Sound Proofing Walls to Pass Sound Testing
Many developers and builders phone us when they have failed their sound testing. There are many reasons for sound test failure, so we will try and summarise the main ones in this article and ways to sound proof walls in the following articles.
Sound transfer between walls and floors in dwellings is a common problem and its often down to poor-quality construction – this is often down to the contractors installing party walls and floors being on price work and not taking time and care during the construction process resulting in poor workmanship.
Excess sound transfer occurs as a result of airborne noise such as tv, music, voices. The airborne sound wave strikes the wall, and the pressure variations cause the wall to vibrate resulting in noise. This noise (vibrational energy) is transferred through the wall partition and radiated as airborne sound on the other side and can easily lead to sound test failure.
One common issue is often due to the lack of mass within the masonry wall construction. If lightweight (thermalite) blockwork has been used within the inner envelope and/or within the party wall, there is a much higher chance that the wall will fail a sound insulation test. The mass of a blockwork wall should be approx. 1850kg/m2; however a standard thermalite block may be as log as 450kg/m2, approx. one quarter of the recommend mass. Taking the above into account it’s critical that the required mass of the party wall is considered during the acoustic design process.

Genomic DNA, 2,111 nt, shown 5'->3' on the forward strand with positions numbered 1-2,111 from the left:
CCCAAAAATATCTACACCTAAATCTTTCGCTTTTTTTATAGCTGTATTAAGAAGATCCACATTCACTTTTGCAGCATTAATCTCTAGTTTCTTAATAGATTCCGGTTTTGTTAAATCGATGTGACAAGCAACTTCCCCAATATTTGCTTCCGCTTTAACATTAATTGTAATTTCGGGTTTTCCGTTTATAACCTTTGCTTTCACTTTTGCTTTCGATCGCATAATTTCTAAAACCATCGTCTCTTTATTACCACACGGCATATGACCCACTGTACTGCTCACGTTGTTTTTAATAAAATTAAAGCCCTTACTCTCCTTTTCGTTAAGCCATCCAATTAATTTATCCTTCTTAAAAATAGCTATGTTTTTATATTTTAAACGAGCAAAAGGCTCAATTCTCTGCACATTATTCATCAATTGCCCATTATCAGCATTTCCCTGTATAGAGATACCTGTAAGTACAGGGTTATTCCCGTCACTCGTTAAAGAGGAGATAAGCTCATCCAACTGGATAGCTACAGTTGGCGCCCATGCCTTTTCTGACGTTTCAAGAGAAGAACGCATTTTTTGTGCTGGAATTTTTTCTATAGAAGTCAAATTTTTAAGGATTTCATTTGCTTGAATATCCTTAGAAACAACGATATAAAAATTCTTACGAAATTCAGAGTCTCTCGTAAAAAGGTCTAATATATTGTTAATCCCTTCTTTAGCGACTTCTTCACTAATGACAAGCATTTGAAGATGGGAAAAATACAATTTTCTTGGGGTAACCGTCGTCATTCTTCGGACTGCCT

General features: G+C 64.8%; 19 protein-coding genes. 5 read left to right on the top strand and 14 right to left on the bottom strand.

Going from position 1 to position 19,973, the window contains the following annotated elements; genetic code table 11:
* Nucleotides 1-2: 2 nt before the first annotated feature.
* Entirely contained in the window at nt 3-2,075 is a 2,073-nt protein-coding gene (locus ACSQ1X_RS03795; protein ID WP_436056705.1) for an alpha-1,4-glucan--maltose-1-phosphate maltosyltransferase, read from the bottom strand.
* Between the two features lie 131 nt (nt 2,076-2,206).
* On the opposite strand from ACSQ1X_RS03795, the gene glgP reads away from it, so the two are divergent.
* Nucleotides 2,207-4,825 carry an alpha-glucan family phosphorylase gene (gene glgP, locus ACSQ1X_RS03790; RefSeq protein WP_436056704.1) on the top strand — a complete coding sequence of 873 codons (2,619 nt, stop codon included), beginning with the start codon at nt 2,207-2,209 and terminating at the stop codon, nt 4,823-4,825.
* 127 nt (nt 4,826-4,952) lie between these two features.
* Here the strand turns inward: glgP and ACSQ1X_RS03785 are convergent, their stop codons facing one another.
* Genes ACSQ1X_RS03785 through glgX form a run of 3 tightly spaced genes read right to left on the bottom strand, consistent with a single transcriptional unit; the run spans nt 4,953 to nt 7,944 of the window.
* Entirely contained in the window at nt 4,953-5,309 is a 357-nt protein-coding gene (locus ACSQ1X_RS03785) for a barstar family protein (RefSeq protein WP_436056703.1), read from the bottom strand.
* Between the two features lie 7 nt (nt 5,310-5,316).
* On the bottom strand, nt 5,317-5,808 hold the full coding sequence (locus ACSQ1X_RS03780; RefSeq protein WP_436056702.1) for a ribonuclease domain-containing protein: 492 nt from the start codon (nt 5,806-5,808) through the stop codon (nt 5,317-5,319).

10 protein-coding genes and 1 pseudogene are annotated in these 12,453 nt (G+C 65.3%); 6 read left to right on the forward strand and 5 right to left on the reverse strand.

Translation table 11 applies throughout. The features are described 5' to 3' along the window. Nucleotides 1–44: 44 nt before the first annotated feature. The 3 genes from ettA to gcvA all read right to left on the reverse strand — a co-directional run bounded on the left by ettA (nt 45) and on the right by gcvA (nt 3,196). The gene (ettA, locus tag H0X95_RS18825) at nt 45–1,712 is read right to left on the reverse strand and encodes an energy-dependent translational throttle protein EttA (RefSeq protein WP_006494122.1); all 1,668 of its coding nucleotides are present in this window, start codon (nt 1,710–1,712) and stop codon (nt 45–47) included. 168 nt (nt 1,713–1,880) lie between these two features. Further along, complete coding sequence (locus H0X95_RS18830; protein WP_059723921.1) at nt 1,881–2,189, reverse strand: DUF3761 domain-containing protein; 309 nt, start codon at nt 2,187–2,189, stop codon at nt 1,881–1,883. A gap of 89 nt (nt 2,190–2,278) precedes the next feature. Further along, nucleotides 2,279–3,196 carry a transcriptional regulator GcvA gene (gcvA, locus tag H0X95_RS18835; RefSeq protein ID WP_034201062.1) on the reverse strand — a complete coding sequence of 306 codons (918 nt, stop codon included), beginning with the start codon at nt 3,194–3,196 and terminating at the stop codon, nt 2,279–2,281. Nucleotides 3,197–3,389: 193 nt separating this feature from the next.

There are 4 main elements of soundproofing that need consideration throughout the process, all of which have a direct relation to the conduction and transmission of sound vibrations.
- Adding Mass to party walls: if the wall construction has a higher mass, the soundwave will struggle to vibrate the wall itself in order to permeate through it as it will have less movability, making it less probable for sound vibrations to travel through.
- Adding Decoupling to party walls: with decoupling, you can introduce a cavity between two layers of drywall and/or masonry which separates the two wall constructions. By doing this, a layer of air is created in-between the walls which provides good sound insulation.
- Adding Absorption to party walls: acoustic Insulation material such as RW3 mineral wool (min mass 45kg/m3). The material is placed into the wall in order to absorb these soundwaves, but the insulation is not compressed.
- Adding Damping to party walls: such as acoustic membrane within construction – often between plasterboards.
Getting the soundproofing design right from the word go, is key, and APT Sound Testing can help in all areas of acoustic design and sound insulation testing. For more information on our UKAS accredited sound testing or acoustic design services, please contact us at email@example.com or call us on 01525 303905. Alternately for more information on how to prepare for your precompletion sound testing please download our sound testing checklist, or visit our website at www.aptsoundtesting.co.uk